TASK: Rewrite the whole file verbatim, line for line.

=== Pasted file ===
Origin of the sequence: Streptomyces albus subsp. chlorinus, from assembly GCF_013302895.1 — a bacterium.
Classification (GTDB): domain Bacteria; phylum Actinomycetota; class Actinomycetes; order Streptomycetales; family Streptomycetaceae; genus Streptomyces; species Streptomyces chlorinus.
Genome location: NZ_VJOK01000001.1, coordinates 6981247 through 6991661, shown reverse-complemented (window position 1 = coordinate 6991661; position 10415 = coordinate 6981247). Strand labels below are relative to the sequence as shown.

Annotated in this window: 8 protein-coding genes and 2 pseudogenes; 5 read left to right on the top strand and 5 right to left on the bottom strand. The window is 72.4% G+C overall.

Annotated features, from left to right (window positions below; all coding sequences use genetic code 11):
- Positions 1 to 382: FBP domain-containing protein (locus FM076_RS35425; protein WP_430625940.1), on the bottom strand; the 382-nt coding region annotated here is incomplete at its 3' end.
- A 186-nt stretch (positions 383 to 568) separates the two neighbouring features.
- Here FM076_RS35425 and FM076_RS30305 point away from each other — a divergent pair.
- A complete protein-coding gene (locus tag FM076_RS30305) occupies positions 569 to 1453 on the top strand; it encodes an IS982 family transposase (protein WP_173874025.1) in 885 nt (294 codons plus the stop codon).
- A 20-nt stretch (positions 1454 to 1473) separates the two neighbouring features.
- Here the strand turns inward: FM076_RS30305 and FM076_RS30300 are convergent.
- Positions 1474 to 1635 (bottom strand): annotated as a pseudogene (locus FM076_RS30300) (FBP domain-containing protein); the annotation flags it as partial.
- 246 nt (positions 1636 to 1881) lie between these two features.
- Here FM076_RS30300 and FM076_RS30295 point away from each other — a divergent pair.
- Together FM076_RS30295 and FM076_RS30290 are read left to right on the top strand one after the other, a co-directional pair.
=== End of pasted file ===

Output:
Origin of the sequence: Streptomyces albus subsp. chlorinus, from assembly GCF_013302895.1 — a bacterium.
Classification (GTDB): domain Bacteria; phylum Actinomycetota; class Actinomycetes; order Streptomycetales; family Streptomycetaceae; genus Streptomyces; species Streptomyces chlorinus.
Genome location: NZ_VJOK01000001.1, coordinates 6981247 through 6991661, shown reverse-complemented (window position 1 = coordinate 6991661; position 10415 = coordinate 6981247). Strand labels below are relative to the sequence as shown.

Annotated in this window: 8 protein-coding genes and 2 pseudogenes; 5 read left to right on the top strand and 5 right to left on the bottom strand. The window is 72.4% G+C overall.

Annotated features, from left to right (window positions below; all coding sequences use genetic code 11):
- Positions 1 to 382: FBP domain-containing protein (locus FM076_RS35425; protein WP_430625940.1), on the bottom strand; the 382-nt coding region annotated here is incomplete at its 3' end.
- A 186-nt stretch (positions 383 to 568) separates the two neighbouring features.
- Here FM076_RS35425 and FM076_RS30305 point away from each other — a divergent pair.
- A complete protein-coding gene (locus tag FM076_RS30305) occupies positions 569 to 1453 on the top strand; it encodes an IS982 family transposase (protein WP_173874025.1) in 885 nt (294 codons plus the stop codon).
- A 20-nt stretch (positions 1454 to 1473) separates the two neighbouring features.
- Here the strand turns inward: FM076_RS30305 and FM076_RS30300 are convergent.
- Positions 1474 to 1635 (bottom strand): annotated as a pseudogene (locus FM076_RS30300) (FBP domain-containing protein); the annotation flags it as partial.
- 246 nt (positions 1636 to 1881) lie between these two features.
- Here FM076_RS30300 and FM076_RS30295 point away from each other — a divergent pair.
- Together FM076_RS30295 and FM076_RS30290 are read left to right on the top strand one after the other, a co-directional pair.